• The first Canadian to operate the Canadarm in orbit (1995)
  • The first and only Canadian to board Russian Space Station Mir (1995)
  • The first Canadian to leave a spacecraft and float freely in space. Hadfield was the lead spacewalker who helped to install Canadarm2 (2001)
  • Hadfield is set to become the first Canadian to command a spaceship. The International Space Station will be under his leadership for part of his six-month stay in space (2013)

The space flight is a very rare experience. I've been an astronaut for 19 years and I've been in space for 22 days, so the time that you're in space is almost a time of hyper-awareness.

When we were on board the International Space Station, all of its main computers failed and the space station lost control. The space shuttle was the only thing that was keeping it in orientation and we actually had to go in and remove the main computer out of the space station and put a new one in — like doing brain surgery on the space station.

The richness of all those memories and where they're kind of leading us now, and the things we've learned from them, is something that I treasure daily and I'll definitely treasure for my whole life.

What question do most people ask you about space travel?

The most common question is: how do you go to the bathroom in space? That's what everybody wants to know. I answered it once at the Ontario Science Center and they posted it on YouTube. There have been millions of people going to look at my answer.

What would you say are Canada's most significant accomplishments in space?

Canada's biggest achievement has absolutely been the robot arms. They released the Hubble telescope and they have grabbed it and allowed us to fix it every time.

The Canadarm, the Canadarm2, and Dextre  — they built the space station. It couldn't have been built without [our robotics]. The fact that the world space community counted on us, trusted us to be good engineers, program managers, and business people … I think is a really good reflection of the decades of legacy we have in space.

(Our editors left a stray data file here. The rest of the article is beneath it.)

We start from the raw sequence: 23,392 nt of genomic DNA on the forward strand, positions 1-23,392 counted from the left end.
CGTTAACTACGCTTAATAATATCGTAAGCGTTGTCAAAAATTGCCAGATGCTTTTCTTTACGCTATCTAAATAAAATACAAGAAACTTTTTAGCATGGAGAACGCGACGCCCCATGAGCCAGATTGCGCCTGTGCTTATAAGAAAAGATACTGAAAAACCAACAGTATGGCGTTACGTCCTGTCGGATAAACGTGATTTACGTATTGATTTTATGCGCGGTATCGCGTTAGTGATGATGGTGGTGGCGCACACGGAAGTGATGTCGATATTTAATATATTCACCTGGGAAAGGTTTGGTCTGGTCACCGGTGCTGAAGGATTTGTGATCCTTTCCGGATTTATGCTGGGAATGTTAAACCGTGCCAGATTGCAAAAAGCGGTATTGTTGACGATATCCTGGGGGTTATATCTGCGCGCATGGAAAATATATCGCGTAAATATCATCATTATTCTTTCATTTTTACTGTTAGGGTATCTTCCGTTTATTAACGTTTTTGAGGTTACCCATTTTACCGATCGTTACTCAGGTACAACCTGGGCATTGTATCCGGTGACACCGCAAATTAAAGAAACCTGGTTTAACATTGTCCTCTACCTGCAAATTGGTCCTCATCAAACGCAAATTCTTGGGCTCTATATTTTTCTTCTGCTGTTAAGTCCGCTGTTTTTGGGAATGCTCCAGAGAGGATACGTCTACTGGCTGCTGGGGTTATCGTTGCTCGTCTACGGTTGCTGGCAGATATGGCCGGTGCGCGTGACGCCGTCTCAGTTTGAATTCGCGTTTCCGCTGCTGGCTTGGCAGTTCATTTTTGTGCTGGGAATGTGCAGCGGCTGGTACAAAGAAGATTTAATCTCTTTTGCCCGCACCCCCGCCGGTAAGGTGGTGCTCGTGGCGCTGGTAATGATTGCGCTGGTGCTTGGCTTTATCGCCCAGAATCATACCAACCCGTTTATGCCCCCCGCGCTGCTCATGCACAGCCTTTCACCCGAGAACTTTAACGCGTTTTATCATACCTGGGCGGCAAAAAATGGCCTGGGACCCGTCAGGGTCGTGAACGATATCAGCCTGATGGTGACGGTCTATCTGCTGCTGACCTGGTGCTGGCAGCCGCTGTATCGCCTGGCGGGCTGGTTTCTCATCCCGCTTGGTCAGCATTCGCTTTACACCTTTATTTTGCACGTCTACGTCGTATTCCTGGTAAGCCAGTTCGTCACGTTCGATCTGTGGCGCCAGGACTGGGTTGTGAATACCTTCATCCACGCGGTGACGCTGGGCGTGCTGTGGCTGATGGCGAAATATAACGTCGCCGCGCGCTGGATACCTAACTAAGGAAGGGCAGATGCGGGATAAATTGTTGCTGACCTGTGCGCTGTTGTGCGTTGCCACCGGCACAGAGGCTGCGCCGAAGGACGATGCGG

Why do you think people equate the end of the space shuttle program with the end of human space travel?

The shuttle is very visible and very well-known. It's iconic when people think of space travel, especially in North America. So when the space shuttle is ending, then of course a natural conclusion is: 'Well, jeez, maybe the space program is ending.'

But nothing could be further from the truth. We have permanently left our planet. We have people living off of Earth. And we have people travelling back and forth regularly using other countries' space ships.

What would you say to someone who doesn't follow space missions? What should they know?

There's all sorts of unmanned stuff going on that Canada's involved in, like studying the universe through telescopes and building things that are landing on Mars and orbiting Jupiter and Saturn right now. There's a big part of the industry that's involved in robotic exploration.

There are thousands of Canadians directly involved in human space flight. Some are living and working on a space station that was built by Canadian technology and is orbiting the world.

We recently hired two new Canadian astronauts that will be eventually flying in space, probably flying up with the Russians on their rocket ship, but maybe on the follow-on to the space shuttle. And who knows what lies beyond that? 

What other vehicles do you envision for space flight?

I think if I was a young Canadian now I would be looking at some of the commercial spaceships that are being designed.

'I think the natural development is that we will, as people, go to Mars.'—Col. Chris Hadfield

The leading one now, I think, is built by a company called SpaceX. They've already launched  from Florida a capsule that's big enough to carry people. It orbited the world, came back in through the atmosphere and had a soft landing in the ocean off the coast of California. That's a pretty unprecedented thing for basically a startup commercial company to have done.

We've also learned more about Mars in the last 10 years than we knew through all of history. And I think the natural development is that we will, as people, go to Mars. And so I'd start looking at the VASIMR engine that is an ion-propulsion engine that might be able to accelerate us all the way to Mars and back, and get us there in a matter of little over a month. 

What advice would you give to a child who wants to grow up to be an astronaut in this day and age?

Three things: No. 1, you have to be healthy. You have to keep your body in shape.

No. 2 is you have to have a proven ability to learn things at a really complicated level. And one of the few ways to prove that is to get an advanced education.

And then the third is we don't just want to hire very healthy students, we want to hire people that can make decisions under pressure with good results.

I give that advice to all young Canadians. I think it will stand them in good stead whether or not they choose to fly in space.